The Middle East Negotiation Initiative and the Program on Negotiation Brown Bag Lunch Series is pleased to present:
“Building Peace Through Environmental Activism: The Relationship of Confidence Building Measures to Formal Negotiations”
Professor of Environmental Policy, Ben Gurion University
Visiting Professor, Stanford University Center for Conservation Biology
Monday, October 7, 2013
12:00 – 1:00 PM
Hauser Hall 101
Harvard Law School
Even with these precautions in place, there will be times when one side demands renegotiation of a deal. Here are some guidelines on how to proceed.
What to do when you’ve done everything right, but you still don’t have an agreement.
On November 1, 2012, Professor Kerri Johnson from the University of California, Los Angeles, delivered a talk at the Harvard Kennedy School. Her lecture, entitled “Social Perceptions at the Crossroads: Why Sex (Still) Impacts the Perception and Evaluation of Other Status-Linked Identities,” was part of a year-long research seminar co-sponsored by the Program on Negotiation at Harvard Law School and the Women and Public Policy Program at Harvard Kennedy School. Watch Professor Johnson’s entire presentation here:
While you might choose many processes for conducting your negotiations, we recommend the following three steps of a mutual-gains approach.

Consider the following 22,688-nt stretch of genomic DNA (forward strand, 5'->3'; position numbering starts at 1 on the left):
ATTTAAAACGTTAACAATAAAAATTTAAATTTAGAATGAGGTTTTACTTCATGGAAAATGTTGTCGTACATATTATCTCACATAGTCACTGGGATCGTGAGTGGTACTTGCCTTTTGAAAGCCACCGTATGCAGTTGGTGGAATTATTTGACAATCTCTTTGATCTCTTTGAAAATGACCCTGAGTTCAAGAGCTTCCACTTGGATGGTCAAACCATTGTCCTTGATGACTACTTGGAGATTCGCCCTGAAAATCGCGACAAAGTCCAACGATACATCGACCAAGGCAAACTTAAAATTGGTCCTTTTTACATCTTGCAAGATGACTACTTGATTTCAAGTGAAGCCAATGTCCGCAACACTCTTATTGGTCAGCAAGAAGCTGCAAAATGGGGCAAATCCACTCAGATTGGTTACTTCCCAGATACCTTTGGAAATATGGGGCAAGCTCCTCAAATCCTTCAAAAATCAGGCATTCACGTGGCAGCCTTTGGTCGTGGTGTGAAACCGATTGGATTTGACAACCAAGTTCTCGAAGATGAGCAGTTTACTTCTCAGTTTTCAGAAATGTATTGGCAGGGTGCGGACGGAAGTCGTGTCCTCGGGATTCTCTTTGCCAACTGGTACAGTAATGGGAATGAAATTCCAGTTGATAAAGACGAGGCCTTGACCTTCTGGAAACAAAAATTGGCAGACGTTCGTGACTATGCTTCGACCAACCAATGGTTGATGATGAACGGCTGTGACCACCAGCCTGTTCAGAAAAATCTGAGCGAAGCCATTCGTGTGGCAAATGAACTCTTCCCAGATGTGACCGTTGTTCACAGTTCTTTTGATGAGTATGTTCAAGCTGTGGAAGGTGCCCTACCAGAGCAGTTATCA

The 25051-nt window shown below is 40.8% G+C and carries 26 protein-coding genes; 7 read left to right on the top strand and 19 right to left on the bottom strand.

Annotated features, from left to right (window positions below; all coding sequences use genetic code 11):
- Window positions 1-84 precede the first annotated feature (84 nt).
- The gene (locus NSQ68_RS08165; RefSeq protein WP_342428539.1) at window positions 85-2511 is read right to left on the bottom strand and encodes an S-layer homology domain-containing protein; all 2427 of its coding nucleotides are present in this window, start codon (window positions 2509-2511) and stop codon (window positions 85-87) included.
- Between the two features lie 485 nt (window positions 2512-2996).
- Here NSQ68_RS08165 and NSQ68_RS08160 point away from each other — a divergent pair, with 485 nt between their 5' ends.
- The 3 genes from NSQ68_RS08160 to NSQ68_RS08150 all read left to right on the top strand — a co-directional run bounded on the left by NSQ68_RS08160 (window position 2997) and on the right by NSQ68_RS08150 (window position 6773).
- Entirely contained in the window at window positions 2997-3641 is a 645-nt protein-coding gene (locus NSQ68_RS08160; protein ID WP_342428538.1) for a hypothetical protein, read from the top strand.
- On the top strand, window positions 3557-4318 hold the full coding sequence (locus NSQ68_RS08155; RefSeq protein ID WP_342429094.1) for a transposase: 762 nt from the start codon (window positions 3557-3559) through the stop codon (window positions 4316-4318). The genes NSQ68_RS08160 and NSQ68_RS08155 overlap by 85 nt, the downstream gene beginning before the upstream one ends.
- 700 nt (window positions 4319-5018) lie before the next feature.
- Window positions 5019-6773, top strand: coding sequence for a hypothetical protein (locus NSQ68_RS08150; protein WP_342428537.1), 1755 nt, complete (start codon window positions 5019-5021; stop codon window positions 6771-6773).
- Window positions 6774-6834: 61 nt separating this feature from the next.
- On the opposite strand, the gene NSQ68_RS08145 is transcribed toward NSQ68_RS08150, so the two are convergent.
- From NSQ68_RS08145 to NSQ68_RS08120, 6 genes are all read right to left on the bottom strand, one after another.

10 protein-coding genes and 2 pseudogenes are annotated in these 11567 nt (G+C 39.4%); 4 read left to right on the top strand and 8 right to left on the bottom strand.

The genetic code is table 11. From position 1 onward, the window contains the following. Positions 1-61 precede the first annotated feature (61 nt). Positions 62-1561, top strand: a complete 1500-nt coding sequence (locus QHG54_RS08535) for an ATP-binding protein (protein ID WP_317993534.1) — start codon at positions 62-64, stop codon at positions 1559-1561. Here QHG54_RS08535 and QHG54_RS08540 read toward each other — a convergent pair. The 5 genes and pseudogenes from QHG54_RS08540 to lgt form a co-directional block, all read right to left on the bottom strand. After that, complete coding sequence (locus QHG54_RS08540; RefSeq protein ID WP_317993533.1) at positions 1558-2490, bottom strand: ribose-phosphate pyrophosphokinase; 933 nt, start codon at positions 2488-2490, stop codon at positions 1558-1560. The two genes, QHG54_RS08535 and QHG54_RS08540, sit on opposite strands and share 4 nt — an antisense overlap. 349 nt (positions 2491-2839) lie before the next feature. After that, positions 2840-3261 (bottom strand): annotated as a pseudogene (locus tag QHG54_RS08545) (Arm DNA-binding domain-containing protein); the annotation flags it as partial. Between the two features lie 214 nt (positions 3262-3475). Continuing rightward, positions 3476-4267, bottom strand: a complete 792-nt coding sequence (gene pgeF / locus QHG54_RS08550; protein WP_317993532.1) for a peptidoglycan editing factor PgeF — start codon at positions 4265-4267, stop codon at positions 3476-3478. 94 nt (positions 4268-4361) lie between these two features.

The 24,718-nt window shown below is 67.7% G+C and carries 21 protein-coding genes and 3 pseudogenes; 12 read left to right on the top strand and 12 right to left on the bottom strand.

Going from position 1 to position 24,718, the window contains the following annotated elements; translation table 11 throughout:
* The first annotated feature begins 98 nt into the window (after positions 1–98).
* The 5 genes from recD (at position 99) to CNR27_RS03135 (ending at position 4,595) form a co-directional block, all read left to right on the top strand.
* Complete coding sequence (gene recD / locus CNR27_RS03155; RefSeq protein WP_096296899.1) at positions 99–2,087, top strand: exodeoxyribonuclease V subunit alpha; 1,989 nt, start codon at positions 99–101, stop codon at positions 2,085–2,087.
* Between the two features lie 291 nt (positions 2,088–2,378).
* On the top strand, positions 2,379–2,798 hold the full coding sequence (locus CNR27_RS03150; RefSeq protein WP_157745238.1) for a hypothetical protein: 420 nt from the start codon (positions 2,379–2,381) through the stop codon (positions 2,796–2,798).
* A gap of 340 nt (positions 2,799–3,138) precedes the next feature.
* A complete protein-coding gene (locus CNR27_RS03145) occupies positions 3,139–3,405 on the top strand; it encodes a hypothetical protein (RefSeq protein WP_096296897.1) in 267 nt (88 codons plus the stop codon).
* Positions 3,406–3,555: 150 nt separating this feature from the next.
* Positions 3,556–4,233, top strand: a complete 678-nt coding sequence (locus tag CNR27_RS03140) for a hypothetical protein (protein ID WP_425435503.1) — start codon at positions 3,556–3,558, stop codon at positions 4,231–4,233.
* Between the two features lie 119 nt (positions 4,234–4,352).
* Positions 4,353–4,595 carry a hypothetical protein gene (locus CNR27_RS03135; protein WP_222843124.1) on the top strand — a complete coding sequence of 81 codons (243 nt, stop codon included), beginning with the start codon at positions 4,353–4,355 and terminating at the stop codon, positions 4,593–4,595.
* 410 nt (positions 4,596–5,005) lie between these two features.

Imagine that you are in charge of renting a new location for a branch of your company in a nearby city. After researching the reputations of a number of local real estate agents, you meet with several and choose the one who seems most knowledgable and responsive.
How can organizations capitalize on negotiation experience? Through reflective practice: the process of considering the results of each negotiation in light of initial expectations and then discussing what ought to be tried next. While each negotiator must take initiative for reflective practice, to truly learn from experience, most need continual coaching from mentors.
The Program on Negotiation Graduate Research Fellowships are designed to encourage young scholars from the social sciences and professional disciplines to pursue theoretical, empirical, and/or applied research in negotiation and dispute resolution. Consistent with the PON goal of fostering the development of the next generation of scholars, this program provides support for one year of dissertation research and writing in negotiation and related topics in alternative dispute resolution, as well as giving fellows an opportunity to immerse themselves in the diverse array of resources available at PON.
We are very excited to have three new fellows join us this fall:
PON offers fellowship grants to students at Harvard University, MIT, Tufts University and other Boston-area schools who are doing internships or undertaking summer research projects in negotiation and dispute resolution in partnership with public, non-profit or academic organizations. The Summer Fellowship Program’s emphasis is on advancing the links between scholarship and practice in negotiation and
“The Secret Talks That Led to the Fall of Apartheid”
Date: Tuesday, March 6, 2012
Time: 7:30 – 9 PM
Where: Langdell North, Harvard Law School
Event is free and open to the public; Refreshments will be served
Co-sponsored by: Harvard Negotiation & Mediation Clinical Program, Program on Negotiation, Harvard Mediation Program, Harvard Negotiation Law Review, and Harvard